Global law enforcement agencies revealed Tuesday that they arrested more than 800 alleged criminals after convincing them to use an encrypted messaging app covertly run by the FBI. The bureau worked with Australian and European police to set up app company AN0M, got suspected criminals to use it and monitored their conversations.
The operation was known as Trojan Shield in the United States and Europe, and Special Operation Ironside in Australia. It exposed alleged criminals from South American drug cartels, Asian triad groups, and Middle Eastern and European criminal syndicates, as previously reported by the Washington Post.
It was conceived by the FBI and Australian police in 2018, “over a couple of beers,” Australian Federal Police Commissioner Reece Kershaw told reporters.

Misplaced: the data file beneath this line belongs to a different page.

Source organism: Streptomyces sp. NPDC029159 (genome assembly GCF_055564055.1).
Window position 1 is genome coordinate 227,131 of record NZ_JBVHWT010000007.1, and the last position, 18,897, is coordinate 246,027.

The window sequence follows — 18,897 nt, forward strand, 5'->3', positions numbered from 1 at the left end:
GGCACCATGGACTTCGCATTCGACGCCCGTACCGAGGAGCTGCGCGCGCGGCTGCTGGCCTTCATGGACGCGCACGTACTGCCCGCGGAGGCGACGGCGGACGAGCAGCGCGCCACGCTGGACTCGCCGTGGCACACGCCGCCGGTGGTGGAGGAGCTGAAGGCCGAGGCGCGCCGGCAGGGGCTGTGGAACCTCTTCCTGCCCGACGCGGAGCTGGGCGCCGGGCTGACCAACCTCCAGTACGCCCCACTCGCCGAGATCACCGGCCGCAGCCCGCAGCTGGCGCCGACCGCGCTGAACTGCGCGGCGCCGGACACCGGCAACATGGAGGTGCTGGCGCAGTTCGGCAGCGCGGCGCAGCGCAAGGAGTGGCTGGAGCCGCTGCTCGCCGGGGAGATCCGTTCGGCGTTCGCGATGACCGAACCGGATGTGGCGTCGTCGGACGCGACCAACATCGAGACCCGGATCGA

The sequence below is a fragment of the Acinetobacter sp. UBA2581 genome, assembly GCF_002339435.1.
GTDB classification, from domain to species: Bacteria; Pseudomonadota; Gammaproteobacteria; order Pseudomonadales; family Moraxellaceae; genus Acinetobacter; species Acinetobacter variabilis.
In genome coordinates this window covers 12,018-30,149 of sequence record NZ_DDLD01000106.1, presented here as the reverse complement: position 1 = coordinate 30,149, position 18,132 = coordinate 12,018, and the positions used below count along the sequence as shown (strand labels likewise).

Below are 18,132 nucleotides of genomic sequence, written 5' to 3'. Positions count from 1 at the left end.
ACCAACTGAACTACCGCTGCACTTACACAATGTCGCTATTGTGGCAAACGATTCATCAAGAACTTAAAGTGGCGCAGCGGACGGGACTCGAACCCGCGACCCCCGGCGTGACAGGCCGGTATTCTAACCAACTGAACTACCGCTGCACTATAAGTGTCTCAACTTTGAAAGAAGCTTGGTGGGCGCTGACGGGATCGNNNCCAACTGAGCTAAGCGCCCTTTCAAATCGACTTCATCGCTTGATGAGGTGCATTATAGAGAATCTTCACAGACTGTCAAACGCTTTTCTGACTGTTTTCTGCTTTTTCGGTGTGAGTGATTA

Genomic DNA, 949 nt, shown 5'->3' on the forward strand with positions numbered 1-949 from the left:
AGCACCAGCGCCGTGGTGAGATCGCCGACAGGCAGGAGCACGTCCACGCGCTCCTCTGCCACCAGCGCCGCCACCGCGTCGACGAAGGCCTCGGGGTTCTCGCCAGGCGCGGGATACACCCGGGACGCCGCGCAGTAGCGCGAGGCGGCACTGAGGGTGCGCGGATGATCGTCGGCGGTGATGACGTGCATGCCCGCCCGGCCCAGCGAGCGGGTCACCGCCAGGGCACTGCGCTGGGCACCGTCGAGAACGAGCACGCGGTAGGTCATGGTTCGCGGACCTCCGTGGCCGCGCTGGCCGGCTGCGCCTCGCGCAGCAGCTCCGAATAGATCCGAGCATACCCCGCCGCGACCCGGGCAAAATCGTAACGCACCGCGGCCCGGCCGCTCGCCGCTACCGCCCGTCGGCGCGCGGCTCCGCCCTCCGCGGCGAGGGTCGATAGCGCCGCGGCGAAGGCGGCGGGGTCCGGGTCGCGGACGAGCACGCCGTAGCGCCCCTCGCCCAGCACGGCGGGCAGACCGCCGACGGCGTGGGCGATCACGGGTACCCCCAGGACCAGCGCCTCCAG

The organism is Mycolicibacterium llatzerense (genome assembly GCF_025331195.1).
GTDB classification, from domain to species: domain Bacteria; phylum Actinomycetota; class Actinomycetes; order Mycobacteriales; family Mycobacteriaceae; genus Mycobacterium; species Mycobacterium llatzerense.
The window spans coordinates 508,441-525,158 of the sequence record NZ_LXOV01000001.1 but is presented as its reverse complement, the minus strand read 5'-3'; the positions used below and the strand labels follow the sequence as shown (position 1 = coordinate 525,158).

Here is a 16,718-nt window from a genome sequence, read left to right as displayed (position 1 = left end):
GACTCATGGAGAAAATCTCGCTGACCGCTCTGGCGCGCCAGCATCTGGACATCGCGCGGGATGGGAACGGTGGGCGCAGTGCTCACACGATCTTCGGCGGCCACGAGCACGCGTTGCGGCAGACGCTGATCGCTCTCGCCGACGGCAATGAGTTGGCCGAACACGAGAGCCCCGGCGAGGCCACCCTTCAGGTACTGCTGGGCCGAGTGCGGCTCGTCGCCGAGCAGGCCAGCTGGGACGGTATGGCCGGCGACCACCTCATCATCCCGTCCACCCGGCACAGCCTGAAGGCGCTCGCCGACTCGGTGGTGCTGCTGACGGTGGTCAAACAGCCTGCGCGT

The app AN0M was installed on phones that were stripped of other capability and distributed among alleged criminals. They became popular in these circles because increasing numbers of those people vouched for the app’s integrity and used it to discuss their activities.
Law enforcement groups combed through more than 27 million messages — which allegedly included contracts for killings, photos of cocaine hidden in shipments of fruit and robbery plots — over 18 months.
“Encrypted criminal communications platforms have traditionally been a tool to evade law enforcement and facilitate transnational organized crime,” Calvin Shivers, assistant director of the FBI’s Criminal Investigative Division, said in a release. “The FBI and our international partners continue to push the envelope and develop innovative ways to overcome these challenges and bring criminals to justice.”